Kukla's Korner Hockey
from Five for Fighting,
Sergei Zubov skated, in full pads, with most of his teammates today. Dave Tippett said that it’s a big positive that he took the full practice. Yes, it sounds like Zubov is a go at some point in the second round. When that is, exactly, we’re not sure yet. But the potential of his return has to make Stars fans giddy.
Philippe Boucher, however, isn’t anywhere near skating.
From Mike Heika at The Dallas Morning News,
Co-general managers Les Jackson and Brett Hull say their role is limited in the playoffs and that they haven’t done anything spectacular. They actually credit former GM Doug Armstrong with doing a lot of the work to help create a team that knocked off the defending Stanley Cup champion Anaheim Ducks in six games in the first round.
Yet, just as it is with the forwards, it’s clear that the change at GM has produced positive results.
“I think there’s definitely a different feel,” said owner Tom Hicks, who fired Armstrong in November and made the highly-criticized move of naming two GMs to run the team. “I just think there was tension between the players and management, and something needed to change. You can feel a more positive attitude.”
from Pierre LeBrun at Sportsnet,
I find it hard to find a better story in the first round of the NHL playoffs than goalie Marty Turco helping his Dallas Stars knock off the defending Stanley Cup champion Anaheim Ducks.
You know, the same Ducks I predicted would beat Dallas in seven games. Wrong, Pierre!
In the lead-up to that series between Pacific Division rivals, it was widely reported how J.S. Giguere had the highest playoff winning percentage among active NHL goalies. That would be the difference. Especially, some people added, given “Turco’s spotty playoff record.”
from Jim Reeves of the Star-Telegram,
Who knew that five years could feel like an eternity?
The Stars’ 4-1 triumph eliminating the Anaheim Ducks, the defending Stanley Cup champs, in six games, released a torrent of emotions for the Stars, some they’ve never felt before.
All of the above and then some.
“To see the look in our guys’ eyes, how important it was and how good it felt…,” said goalie Marty Turco. “It was gratifying. I personally had never won a series here at home….”
from Tracey Myers of the Star-Telegram,
The Stars-Ducks series is reaching its peak in terms of physical play. The games also have become more thrilling as the series has advanced. On Friday, the defending Stanley Cup champion Ducks played like a team clinging to its playoff life.
So with the series coming back to American Airlines Center, the pressure on the Stars to score that knockout punch is a bit heightened.
“The pressure is always on. It’s playoff time,” center Steve Ott said. “We’re up 3-2, and I think our confidence has to stay high. This is exciting, it’s intense. And that’s what you can expect in Game 6.”
from Chuck Carlton of the Dallas Morning News (Sunday edition),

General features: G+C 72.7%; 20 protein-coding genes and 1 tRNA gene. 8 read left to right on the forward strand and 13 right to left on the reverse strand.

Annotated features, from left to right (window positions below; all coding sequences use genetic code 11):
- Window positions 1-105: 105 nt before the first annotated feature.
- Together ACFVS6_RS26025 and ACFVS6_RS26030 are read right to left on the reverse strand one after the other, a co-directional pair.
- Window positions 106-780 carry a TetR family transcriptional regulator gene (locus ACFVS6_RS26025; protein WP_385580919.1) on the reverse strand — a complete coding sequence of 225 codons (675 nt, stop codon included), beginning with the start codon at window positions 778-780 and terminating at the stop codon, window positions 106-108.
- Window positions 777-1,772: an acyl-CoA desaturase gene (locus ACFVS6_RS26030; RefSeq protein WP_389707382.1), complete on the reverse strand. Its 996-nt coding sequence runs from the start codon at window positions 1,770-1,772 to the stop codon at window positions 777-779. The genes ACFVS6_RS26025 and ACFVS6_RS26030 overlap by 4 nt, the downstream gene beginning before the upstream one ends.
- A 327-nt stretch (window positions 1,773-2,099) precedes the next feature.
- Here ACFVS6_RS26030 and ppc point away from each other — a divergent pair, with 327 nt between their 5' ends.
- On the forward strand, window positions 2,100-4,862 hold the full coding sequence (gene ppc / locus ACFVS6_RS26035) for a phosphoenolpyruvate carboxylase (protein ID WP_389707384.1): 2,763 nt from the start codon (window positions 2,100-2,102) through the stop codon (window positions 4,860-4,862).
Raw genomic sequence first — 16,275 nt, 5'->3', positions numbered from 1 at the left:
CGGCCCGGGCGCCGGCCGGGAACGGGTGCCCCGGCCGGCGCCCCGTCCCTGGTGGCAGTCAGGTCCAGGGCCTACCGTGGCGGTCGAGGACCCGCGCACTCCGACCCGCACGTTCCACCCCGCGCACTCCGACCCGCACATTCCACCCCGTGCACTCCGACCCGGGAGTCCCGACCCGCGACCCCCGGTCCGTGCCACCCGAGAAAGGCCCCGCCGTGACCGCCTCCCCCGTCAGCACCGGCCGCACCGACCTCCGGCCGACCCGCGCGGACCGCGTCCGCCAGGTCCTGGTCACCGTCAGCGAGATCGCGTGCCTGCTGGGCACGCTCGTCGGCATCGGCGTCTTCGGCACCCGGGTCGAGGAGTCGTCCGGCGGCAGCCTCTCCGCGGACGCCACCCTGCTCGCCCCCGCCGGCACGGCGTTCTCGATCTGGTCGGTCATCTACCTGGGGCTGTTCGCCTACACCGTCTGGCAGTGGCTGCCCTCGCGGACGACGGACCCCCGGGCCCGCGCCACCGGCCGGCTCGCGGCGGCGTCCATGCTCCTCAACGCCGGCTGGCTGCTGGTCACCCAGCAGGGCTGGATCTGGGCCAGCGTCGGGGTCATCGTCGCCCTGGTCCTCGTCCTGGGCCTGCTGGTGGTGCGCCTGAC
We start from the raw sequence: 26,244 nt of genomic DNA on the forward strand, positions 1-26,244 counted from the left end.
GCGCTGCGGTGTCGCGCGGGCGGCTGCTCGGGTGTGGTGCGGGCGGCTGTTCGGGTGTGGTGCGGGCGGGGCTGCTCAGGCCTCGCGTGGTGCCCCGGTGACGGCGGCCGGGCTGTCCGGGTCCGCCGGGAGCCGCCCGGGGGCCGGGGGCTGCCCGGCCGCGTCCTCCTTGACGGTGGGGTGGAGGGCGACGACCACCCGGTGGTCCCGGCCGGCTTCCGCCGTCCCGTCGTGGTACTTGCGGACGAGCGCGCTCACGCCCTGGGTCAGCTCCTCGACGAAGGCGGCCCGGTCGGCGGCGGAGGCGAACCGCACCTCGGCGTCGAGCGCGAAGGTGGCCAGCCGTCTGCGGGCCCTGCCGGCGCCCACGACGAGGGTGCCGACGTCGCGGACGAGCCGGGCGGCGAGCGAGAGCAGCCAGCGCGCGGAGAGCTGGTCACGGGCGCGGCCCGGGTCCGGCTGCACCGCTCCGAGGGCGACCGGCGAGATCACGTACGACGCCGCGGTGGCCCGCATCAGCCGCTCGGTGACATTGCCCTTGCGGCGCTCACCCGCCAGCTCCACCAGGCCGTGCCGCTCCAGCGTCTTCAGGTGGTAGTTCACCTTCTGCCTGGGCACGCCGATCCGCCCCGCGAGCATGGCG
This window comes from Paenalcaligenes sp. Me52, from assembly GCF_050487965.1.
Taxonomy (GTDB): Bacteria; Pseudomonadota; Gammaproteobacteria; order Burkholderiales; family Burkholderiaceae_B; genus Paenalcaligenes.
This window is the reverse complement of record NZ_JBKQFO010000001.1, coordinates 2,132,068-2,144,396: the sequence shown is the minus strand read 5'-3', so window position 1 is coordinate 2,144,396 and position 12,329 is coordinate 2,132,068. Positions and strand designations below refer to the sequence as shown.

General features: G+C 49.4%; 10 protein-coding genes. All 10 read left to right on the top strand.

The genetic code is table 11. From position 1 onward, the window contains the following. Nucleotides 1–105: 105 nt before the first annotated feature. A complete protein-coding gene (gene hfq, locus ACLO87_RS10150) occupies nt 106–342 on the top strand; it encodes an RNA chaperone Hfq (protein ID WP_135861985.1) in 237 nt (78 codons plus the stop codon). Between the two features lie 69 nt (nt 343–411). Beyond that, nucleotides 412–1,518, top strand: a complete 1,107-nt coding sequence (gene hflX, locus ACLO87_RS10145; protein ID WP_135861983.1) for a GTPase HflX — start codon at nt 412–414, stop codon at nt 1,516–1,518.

He’s slightly less imposing in the net than in 2003, no longer a Stay-Puft Marshmallow Man in oversized pads. In a crackdown on equipment, the NHL downsized Giguere and other goaltenders following the lockout.
He remains a significant obstacle, almost always in position. Giguere has stopped 71 of 75 shots in Anaheim’s two victories in this series. Stylistically, he represents the polar opposite of his athletic Stars counterpart, Marty Turco.
Stars forward Steve Ott called Giguere a “blocking-style goalie.”
Said Turco: “He knows how to take away as much as you can.”
from the Dallas Morning News,
Turco was at his sprawling, acrobatic best against the Ducks, stopping 27 of 28 shots, and coming within 7.6 seconds of a shutout as the Stars beat Anaheim, 3-1.
“If it wasn’t for him,” said Stephane Robidas, “we would’ve been out of the game in the first period.”
Turco’s performance gave Dallas control of the series – three games to one – while the Stars won at American Airlines Center for only the second time in nine playoff games.
From the AP via KTEN.com
Anaheim right wing Corey Perry said he probably will play in Game 4 of the Ducks’ playoff series against the Dallas Stars.
After a morning skate-around, Perry said he felt good but acknowledged it will be a game-time decision whether he will play Thursday night. The Ducks’ top goal scorer hasn’t played since March 6, when the quad tendon above his right knee was lacerated by the skate of Colorado goalie Jose Theodore.
Fellow right wing Rob Niedermayer did not make the trip to Dallas for Thursday night’s game, remaining home with concussion-like symptoms. He also missed Game 3.
From Eric Stephens at the LA Times,
In the first two games of their Western Conference quarterfinal series against the Dallas Stars, the Ducks saw a Chris Pronger they don’t want to see. The invisible one.
They prefer the hard-skating, occasionally nasty one who scored two goals in Game 3.
Good or bad, the 6-foot-6 Pronger always draws attention. And in his drive to win, he sometimes crosses the line, as evidenced by his eight career suspensions, including an eight-game punishment toward the end of the regular season.
But Pronger’s performance Tuesday night showed why such reprimands by the NHL are something to simply accept.
About Kukla's Korner Hockey
Paul Kukla founded Kukla’s Korner in 2005 and the site has since become the must-read site on the ‘net for all the latest happenings around the NHL.
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